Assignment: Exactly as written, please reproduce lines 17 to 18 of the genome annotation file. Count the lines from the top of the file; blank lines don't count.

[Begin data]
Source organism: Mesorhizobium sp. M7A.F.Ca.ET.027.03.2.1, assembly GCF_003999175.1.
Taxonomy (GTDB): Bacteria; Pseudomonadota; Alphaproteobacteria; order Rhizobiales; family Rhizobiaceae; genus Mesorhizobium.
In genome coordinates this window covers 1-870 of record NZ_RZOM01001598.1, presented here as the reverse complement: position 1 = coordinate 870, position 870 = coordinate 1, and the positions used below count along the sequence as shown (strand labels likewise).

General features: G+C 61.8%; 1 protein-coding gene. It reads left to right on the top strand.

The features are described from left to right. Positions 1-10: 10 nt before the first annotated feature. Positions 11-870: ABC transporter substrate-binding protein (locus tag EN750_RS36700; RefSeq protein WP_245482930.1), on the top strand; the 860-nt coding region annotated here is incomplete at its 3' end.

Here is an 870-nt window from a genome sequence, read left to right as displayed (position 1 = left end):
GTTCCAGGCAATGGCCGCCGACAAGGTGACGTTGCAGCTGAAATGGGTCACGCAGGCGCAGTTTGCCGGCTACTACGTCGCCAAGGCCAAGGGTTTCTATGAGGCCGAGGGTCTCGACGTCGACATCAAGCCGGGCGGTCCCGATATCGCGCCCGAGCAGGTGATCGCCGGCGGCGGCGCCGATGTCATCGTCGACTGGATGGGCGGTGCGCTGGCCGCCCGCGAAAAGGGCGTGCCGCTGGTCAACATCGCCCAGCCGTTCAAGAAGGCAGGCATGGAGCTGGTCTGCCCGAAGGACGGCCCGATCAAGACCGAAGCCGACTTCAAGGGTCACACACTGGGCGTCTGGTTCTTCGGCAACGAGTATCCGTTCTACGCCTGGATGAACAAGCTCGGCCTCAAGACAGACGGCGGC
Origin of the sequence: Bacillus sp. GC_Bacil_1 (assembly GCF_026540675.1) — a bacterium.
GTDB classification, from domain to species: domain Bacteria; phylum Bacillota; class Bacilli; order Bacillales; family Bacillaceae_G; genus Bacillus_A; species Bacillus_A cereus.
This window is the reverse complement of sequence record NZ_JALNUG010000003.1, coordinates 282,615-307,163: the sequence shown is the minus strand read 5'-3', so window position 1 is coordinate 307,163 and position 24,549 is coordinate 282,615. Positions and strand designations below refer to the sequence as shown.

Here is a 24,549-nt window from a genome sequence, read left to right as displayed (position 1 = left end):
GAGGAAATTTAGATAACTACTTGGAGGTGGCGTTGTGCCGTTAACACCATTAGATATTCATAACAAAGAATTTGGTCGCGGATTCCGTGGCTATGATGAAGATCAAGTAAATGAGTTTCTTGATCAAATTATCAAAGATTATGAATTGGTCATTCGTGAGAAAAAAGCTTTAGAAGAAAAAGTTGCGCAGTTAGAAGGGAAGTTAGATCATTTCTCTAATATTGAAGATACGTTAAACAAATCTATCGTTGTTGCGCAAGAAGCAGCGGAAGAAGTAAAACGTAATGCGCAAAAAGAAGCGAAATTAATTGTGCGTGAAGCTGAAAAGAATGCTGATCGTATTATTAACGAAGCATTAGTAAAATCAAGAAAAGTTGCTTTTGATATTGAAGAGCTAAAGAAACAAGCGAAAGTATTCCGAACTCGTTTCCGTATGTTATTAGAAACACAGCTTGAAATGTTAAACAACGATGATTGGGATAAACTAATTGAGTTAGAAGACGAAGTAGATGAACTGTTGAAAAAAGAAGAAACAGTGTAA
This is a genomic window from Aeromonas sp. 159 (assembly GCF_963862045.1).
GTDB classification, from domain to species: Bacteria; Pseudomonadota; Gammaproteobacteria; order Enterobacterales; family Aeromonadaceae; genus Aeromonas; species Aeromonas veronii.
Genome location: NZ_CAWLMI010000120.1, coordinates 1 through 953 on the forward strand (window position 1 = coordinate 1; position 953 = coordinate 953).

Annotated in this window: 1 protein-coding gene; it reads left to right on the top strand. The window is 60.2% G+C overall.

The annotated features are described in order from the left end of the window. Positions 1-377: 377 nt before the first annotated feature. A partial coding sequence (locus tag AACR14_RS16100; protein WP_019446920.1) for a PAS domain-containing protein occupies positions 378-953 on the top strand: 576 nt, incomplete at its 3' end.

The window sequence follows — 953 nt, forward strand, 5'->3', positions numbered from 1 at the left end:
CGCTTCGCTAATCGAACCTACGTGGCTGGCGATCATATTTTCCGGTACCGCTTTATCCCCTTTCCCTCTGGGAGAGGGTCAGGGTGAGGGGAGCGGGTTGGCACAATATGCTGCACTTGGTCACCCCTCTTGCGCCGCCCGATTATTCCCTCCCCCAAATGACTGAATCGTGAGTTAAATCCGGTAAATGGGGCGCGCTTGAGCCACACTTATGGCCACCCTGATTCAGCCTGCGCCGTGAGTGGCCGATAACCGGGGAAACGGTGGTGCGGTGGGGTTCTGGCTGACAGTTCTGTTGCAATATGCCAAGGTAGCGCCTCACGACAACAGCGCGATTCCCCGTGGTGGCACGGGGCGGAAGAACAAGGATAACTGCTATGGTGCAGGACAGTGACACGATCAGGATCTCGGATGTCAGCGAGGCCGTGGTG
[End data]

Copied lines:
The annotated features are described in order from the left end of the window. Positions 1-377: 377 nt before the first annotated feature. A partial coding sequence (locus tag AACR14_RS16100; protein WP_019446920.1) for a PAS domain-containing protein occupies positions 378-953 on the top strand: 576 nt, incomplete at its 3' end.

The window sequence follows — 953 nt, forward strand, 5'->3', positions numbered from 1 at the left end: